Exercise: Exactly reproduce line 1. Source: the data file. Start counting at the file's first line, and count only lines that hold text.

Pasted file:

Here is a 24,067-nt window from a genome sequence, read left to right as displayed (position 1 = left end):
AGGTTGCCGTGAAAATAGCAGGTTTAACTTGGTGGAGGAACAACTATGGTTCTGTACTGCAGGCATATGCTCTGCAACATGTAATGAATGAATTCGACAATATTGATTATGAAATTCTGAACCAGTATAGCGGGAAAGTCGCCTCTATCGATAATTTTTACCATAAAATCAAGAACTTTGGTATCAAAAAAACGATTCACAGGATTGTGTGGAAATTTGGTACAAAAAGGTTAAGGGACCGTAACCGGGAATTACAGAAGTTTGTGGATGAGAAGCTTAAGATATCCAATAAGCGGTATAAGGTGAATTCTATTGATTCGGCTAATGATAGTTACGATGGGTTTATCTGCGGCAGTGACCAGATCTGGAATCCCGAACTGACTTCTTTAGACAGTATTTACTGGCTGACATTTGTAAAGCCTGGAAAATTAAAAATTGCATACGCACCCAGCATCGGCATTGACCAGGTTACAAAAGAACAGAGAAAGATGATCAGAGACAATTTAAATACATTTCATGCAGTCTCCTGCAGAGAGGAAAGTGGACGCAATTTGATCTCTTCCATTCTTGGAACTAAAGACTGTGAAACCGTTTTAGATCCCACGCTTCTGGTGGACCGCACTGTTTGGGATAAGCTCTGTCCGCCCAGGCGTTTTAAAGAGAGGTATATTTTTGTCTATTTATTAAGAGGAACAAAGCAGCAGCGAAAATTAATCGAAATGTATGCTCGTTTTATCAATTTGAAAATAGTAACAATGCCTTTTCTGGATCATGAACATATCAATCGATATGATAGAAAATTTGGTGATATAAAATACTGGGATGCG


Here is a 24,067-nt window from a genome sequence, read left to right as displayed (position 1 = left end):